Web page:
We’ve already reported on what appears to be biased coverage by the Associated Press of the recent Sean Flynn discovery (see preceding post), but the matter is now getting out of hand. In an article printed in The Australian, writer Mark Dodd has referred to David Macmillan and Keith Rotheram, the two men who may have discovered the remains of Sean Flynn to the U.S. embassy in Phnom Penh on Friday, as “bounty hunters.”

The first question one should ask is, “Does Mark Dodd, and for that matter any editor at The Australian, know what a bounty hunter is?”

Presumably, if Macmillan and Rotheram were bounty hunters, they would have collected some sort of payment upon turning over the remains to the American embassy in Phnom Penh, Cambodia on Friday. This was not the case.

Dodd’s complete ignorance of the facts is illustrated when he writes, “The Australian-born Errol Flynn died in 1959, but [Lili] Damita has funded several searches for their son. It’s not known if she bankrolled the latest search.” First off, Lili Damita died in 1994. Second, had he read the Sunday Mail article that broke the news of Macmillan and Rotheram’s discovery written by AsiaLIFE contributing editor Thomas Maresca and Simon Parry of Red Door News Agency, he would have known that Flynn’s sister Rory, who was quoted in the article, partially funded the excavation.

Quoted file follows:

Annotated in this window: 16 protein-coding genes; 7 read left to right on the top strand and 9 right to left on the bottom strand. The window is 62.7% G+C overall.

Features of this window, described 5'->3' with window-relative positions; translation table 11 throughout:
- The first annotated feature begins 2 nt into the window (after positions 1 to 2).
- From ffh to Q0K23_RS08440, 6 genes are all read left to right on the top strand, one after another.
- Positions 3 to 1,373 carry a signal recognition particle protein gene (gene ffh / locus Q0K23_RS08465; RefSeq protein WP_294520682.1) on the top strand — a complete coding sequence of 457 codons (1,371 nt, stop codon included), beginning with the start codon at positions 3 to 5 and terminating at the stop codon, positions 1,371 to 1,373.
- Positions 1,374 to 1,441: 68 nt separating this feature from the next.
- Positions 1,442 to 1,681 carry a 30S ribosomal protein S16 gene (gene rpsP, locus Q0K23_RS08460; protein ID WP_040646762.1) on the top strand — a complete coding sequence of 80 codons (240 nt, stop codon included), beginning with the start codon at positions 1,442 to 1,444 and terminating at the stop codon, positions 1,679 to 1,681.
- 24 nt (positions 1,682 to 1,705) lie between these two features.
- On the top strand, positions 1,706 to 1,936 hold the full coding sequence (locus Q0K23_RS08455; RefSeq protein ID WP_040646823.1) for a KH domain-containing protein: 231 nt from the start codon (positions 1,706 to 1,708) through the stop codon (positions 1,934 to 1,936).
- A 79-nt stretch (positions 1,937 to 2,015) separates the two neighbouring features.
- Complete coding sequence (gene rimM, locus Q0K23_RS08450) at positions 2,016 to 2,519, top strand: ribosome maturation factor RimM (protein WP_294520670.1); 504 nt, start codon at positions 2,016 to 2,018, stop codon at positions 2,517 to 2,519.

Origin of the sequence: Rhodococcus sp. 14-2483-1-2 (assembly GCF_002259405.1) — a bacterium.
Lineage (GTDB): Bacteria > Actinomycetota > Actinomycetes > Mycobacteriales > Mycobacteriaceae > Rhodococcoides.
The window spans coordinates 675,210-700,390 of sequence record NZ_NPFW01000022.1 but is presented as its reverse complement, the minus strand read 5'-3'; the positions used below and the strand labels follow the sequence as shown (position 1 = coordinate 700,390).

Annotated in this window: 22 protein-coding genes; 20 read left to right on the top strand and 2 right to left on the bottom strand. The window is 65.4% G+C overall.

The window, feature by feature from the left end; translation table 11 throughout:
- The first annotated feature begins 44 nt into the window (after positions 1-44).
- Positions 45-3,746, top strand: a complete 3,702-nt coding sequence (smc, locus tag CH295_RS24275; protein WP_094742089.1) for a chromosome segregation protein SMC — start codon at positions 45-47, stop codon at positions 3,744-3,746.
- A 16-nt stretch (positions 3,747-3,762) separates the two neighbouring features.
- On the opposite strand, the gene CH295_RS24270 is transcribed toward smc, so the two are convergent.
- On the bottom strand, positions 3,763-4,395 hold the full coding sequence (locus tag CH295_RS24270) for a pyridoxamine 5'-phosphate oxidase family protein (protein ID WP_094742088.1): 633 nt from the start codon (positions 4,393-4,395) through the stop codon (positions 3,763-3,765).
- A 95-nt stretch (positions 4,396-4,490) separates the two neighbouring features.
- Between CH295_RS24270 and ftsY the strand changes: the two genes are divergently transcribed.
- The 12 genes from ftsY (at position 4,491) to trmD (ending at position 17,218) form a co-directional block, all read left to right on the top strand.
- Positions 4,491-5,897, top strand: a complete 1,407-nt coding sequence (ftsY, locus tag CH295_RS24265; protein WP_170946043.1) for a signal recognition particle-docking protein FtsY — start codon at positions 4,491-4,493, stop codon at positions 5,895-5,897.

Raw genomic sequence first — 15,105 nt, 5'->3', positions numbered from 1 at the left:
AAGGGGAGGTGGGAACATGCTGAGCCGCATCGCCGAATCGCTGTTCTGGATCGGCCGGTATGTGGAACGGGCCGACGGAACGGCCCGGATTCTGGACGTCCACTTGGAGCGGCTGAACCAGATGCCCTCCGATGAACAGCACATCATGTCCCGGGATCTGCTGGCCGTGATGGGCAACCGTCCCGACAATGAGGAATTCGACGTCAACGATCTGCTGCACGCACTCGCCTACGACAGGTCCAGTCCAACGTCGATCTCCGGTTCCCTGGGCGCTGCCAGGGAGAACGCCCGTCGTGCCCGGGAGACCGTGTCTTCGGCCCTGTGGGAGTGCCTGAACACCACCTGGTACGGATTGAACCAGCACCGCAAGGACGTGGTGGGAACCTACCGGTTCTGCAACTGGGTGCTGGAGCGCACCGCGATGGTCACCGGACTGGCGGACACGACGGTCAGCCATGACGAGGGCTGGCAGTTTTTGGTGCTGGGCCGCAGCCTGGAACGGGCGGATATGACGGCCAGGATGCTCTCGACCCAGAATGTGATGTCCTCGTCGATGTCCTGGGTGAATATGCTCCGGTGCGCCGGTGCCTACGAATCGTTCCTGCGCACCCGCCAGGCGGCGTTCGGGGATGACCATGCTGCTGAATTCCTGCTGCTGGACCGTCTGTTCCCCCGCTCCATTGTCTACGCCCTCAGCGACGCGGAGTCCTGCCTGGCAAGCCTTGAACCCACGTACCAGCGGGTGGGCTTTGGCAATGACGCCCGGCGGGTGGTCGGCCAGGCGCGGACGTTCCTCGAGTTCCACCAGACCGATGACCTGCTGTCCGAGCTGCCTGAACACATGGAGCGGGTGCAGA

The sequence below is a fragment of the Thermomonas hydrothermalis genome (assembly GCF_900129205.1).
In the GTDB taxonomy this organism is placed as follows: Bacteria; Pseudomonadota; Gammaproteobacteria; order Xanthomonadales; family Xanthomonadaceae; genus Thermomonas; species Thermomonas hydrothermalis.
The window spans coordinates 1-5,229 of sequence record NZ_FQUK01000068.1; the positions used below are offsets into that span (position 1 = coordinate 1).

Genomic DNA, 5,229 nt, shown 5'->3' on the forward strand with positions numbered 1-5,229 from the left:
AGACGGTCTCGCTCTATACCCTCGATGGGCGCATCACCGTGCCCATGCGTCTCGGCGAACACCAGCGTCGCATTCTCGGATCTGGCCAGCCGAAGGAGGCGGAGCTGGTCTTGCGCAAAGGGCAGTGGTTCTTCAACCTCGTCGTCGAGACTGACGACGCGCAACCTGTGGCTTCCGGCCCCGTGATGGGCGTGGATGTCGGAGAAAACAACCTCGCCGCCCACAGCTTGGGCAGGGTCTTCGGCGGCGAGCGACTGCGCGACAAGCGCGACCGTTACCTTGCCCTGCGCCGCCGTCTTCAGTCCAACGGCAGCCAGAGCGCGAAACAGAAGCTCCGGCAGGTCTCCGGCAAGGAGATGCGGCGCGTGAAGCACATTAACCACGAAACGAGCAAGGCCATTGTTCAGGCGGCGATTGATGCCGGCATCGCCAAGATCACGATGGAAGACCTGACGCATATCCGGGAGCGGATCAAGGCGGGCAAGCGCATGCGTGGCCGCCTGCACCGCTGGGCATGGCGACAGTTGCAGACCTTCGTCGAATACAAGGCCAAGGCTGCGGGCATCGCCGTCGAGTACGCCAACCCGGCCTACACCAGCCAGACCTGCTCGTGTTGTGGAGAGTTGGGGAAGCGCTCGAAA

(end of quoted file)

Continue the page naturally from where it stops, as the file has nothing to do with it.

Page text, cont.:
Further, it should be questioned on what sources Dodd is relying for his own facts. At one point he writes: “David MacMillan, 29, and his bar owner friend, Keith Rotheram 60, found the remains which they claim are Flynn’s earlier this month.” According to Macmillan, who AsiaLIFE is in touch with, neither he nor Rotheram have made any such claim to any news agency or the U.S. embassy in Phnom Penh.

Further he quotes Tim Page, the photographer and friend of Sean Flynn as saying, “I have had hundreds of people contact me over the years about Sean and I’m always interested in what they have to say…” This quote is exceedingly misleading, as Page and Macmillan are personal acquaintances. It was Macmillan who set up Tim Page’s interview with Thomas Maresca for the story The Last Search for Sean Flynn in the March 2009 issue of AsiaLIFE.

Page also claims that Macmillan and Rotheram tried to sell their story. We cannot speak for any subsequent dealings, but Macmillan personally contacted Thomas Maresca and AsiaLIFE with the story and asked for no compensation, nor has he received any. Maresca then traveled to Phnom Penh, where he spoke to Macmillan and Rotheram for the story that broke the news in the Sunday Mail and South China Morning Post. They are, however, well within their rights to grant an exclusive feature to a periodical.

Dodd says that he could not reach Macmillan and Rotheram for comment. Again, it would appear that Page is the only source that reporters are turning to, and thus, his is the only narrative being propagated to potentially hundreds of thousands of readers. Dodd’s amateurish reportage is part of the reason that Macmillan and Rotheram have been advised to wait until the DNA results are in to speak to the press.

However, the result of hair-trigger reportage like Dodd’s is quickly amounting to a smear campaign.

Contributed by Tom DiChristopher

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David Macmillan handing over potential remains of Sean Flynn to the U.S. embassy in Phnom Penh. Photo by Fred Wissink